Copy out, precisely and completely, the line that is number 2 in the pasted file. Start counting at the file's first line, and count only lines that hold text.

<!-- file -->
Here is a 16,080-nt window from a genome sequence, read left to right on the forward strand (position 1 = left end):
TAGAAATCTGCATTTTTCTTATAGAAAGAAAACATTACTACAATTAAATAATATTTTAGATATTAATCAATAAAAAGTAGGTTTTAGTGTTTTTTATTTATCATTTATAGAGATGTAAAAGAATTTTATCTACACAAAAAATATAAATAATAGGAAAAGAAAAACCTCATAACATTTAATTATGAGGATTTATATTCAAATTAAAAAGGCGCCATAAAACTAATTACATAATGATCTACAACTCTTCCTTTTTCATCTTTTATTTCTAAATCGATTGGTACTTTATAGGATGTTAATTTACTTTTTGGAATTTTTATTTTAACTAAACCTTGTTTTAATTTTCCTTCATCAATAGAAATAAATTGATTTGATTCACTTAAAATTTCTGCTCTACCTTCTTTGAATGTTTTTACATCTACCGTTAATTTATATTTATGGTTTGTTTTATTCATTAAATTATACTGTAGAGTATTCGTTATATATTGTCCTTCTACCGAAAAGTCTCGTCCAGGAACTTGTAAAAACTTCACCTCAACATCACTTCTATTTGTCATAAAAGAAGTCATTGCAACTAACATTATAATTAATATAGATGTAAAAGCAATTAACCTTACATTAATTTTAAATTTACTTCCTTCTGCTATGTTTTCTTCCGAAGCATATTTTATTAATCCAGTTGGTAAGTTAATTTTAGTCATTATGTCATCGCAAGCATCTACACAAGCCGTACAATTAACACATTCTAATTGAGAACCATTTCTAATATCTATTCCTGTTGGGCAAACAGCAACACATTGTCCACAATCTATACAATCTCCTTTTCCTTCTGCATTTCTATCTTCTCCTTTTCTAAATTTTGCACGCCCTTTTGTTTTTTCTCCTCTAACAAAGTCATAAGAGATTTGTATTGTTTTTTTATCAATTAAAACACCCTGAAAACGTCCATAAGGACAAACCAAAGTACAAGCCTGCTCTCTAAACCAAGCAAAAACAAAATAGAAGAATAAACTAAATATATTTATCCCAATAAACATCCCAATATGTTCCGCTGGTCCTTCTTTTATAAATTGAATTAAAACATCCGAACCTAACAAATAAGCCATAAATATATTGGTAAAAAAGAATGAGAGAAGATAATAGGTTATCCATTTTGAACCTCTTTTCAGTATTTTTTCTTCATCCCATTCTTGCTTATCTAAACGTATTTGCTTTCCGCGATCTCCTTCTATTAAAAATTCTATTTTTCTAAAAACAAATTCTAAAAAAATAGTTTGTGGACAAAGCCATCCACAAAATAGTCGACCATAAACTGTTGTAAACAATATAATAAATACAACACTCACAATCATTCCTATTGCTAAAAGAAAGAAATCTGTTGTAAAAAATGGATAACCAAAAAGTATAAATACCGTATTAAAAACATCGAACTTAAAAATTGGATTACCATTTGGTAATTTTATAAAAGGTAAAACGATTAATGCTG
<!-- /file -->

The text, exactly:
TAGAAATCTGCATTTTTCTTATAGAAAGAAAACATTACTACAATTAAATAATATTTTAGATATTAATCAATAAAAAGTAGGTTTTAGTGTTTTTTATTTATCATTTATAGAGATGTAAAAGAATTTTATCTACACAAAAAATATAAATAATAGGAAAAGAAAAACCTCATAACATTTAATTATGAGGATTTATATTCAAATTAAAAAGGCGCCATAAAACTAATTACATAATGATCTACAACTCTTCCTTTTTCATCTTTTATTTCTAAATCGATTGGTACTTTATAGGATGTTAATTTACTTTTTGGAATTTTTATTTTAACTAAACCTTGTTTTAATTTTCCTTCATCAATAGAAATAAATTGATTTGATTCACTTAAAATTTCTGCTCTACCTTCTTTGAATGTTTTTACATCTACCGTTAATTTATATTTATGGTTTGTTTTATTCATTAAATTATACTGTAGAGTATTCGTTATATATTGTCCTTCTACCGAAAAGTCTCGTCCAGGAACTTGTAAAAACTTCACCTCAACATCACTTCTATTTGTCATAAAAGAAGTCATTGCAACTAACATTATAATTAATATAGATGTAAAAGCAATTAACCTTACATTAATTTTAAATTTACTTCCTTCTGCTATGTTTTCTTCCGAAGCATATTTTATTAATCCAGTTGGTAAGTTAATTTTAGTCATTATGTCATCGCAAGCATCTACACAAGCCGTACAATTAACACATTCTAATTGAGAACCATTTCTAATATCTATTCCTGTTGGGCAAACAGCAACACATTGTCCACAATCTATACAATCTCCTTTTCCTTCTGCATTTCTATCTTCTCCTTTTCTAAATTTTGCACGCCCTTTTGTTTTTTCTCCTCTAACAAAGTCATAAGAGATTTGTATTGTTTTTTTATCAATTAAAACACCCTGAAAACGTCCATAAGGACAAACCAAAGTACAAGCCTGCTCTCTAAACCAAGCAAAAACAAAATAGAAGAATAAACTAAATATATTTATCCCAATAAACATCCCAATATGTTCCGCTGGTCCTTCTTTTATAAATTGAATTAAAACATCCGAACCTAACAAATAAGCCATAAATATATTGGTAAAAAAGAATGAGAGAAGATAATAGGTTATCCATTTTGAACCTCTTTTCAGTATTTTTTCTTCATCCCATTCTTGCTTATCTAAACGTATTTGCTTTCCGCGATCTCCTTCTATTAAAAATTCTATTTTTCTAAAAACAAATTCTAAAAAAATAGTTTGTGGACAAAGCCATCCACAAAATAGTCGACCATAAACTGTTGTAAACAATATAATAAATACAACACTCACAATCATTCCTATTGCTAAAAGAAAGAAATCTGTTGTAAAAAATGGATAACCAAAAAGTATAAATACCGTATTAAAAACATCGAACTTAAAAATTGGATTACCATTTGGTAATTTTATAAAAGGTAAAACGATTAATGCTG